Since its launch in 2015, the North Coast 500 has succeeded in making the northernmost part of the Scottish mainland a must visit tourist location. The 516 mile route that begins and ends in Inverness was always there, but it took a scheme by the Highland Tourist Initiative, supported by Visit Scotland and the Highlands and islands Enterprise to bring together the quaint villages, local hospitality, and some of Scotland’s most breathtaking scenery into one must see tourist destination. And the plan worked. Tourist destinations and local businesses along the route reported record increases in visitations and sales in the very first year of operation.
At about the same time, whisky tourism in Scotland began booming. According to the Scotch Whisky Association, almost 2-million whisky tourist visited Scotland in 2017, that’s 3x the population of Glasgow, with about $80 million dollars being spent at distillery visitor centers across the country.
Prior to the NC500 the norther highlands were felt to be an under appreciated part of Scotland where tourism was concerned. The NC500 has changed that, but, even as it is promoted as Scotland’s Route 66, it is primarily viewed as a motoring route people visit to take in the stunning scenery, and rightfully so. Now however, eight highland distilleries have banded together in a move to introduce some of that booming whisky tourism to the region, with the first Highland Whisky Festival.
The eight distilleries participating in the festival are:
Balblair, Clynelish, Glenmorangie, Old Pulteney, The Dalmore, Glen Ord, Tomatin and Wolfburn . Each will have its own day during the festival, hosting tours, tastings, and other special events. The festival runs from the 10th to the 17th of May. Leading up to, ironically some might say, World Whisky Day on May 18th.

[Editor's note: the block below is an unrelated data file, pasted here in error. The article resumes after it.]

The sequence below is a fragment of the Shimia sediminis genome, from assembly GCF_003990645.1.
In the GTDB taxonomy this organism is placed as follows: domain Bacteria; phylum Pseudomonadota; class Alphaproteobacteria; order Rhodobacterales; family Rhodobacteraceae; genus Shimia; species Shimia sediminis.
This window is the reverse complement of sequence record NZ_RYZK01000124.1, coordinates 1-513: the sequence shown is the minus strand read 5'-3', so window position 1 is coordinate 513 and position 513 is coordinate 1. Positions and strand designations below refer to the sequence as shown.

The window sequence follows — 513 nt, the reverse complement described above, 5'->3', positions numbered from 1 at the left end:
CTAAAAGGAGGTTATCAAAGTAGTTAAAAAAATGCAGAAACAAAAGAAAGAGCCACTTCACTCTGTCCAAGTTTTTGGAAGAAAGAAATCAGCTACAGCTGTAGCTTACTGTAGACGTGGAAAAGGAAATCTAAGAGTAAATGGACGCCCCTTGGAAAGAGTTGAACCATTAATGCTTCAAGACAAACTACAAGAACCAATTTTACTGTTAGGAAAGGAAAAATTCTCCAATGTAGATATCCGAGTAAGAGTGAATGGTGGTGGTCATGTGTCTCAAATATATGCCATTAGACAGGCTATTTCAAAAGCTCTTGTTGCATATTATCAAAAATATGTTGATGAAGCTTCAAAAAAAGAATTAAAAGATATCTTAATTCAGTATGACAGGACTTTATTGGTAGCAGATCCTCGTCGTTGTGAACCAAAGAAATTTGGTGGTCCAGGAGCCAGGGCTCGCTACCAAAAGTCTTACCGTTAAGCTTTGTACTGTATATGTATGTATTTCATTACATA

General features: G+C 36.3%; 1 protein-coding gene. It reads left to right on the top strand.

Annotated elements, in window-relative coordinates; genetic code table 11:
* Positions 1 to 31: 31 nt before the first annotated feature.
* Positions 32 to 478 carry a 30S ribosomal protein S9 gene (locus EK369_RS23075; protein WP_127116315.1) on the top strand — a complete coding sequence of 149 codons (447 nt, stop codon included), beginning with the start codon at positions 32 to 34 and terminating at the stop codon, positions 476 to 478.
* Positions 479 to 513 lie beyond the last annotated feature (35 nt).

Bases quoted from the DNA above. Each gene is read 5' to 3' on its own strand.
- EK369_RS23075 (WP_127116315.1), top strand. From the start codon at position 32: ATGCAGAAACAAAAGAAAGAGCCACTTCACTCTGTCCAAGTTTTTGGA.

The eight participating highland distilleries are: (left to right top row) Balblair, Clynelish, Glenmorangie, Old Pulteney (left to right bottom row) The Dalmore, Glen Ord, Tomatin, Wolfburn. Click on any image to enlarge.
Whisky festivals are not new to Scotland but Highland Whisky Festival Project Manager Kirsty Cameron is quick to point out that just as there are many music festivals and food festivals, so too there are several regions of whisky production in Scotland, the Highlands being just one of those, so a festival to celebrate that region’s whisky is entirely in order. Cameron went on to say that with the increased investment in tourism for the region with the advancement of the North Coast 500 that these distilleries thought the time was right for the region to “have a bit of a shout” and to offer something special not only to the NC500 tourist but to whisky tourists as well.
Cameron says the festival is hoping to see visitors from near and far - from Europe, the USA, and Asia but also from across the UK and indeed from within Scotland itself.
For more information: (NOTE: you must be of legal drinking age in your country to enter the distillery websites)
•Highland Whisky Festival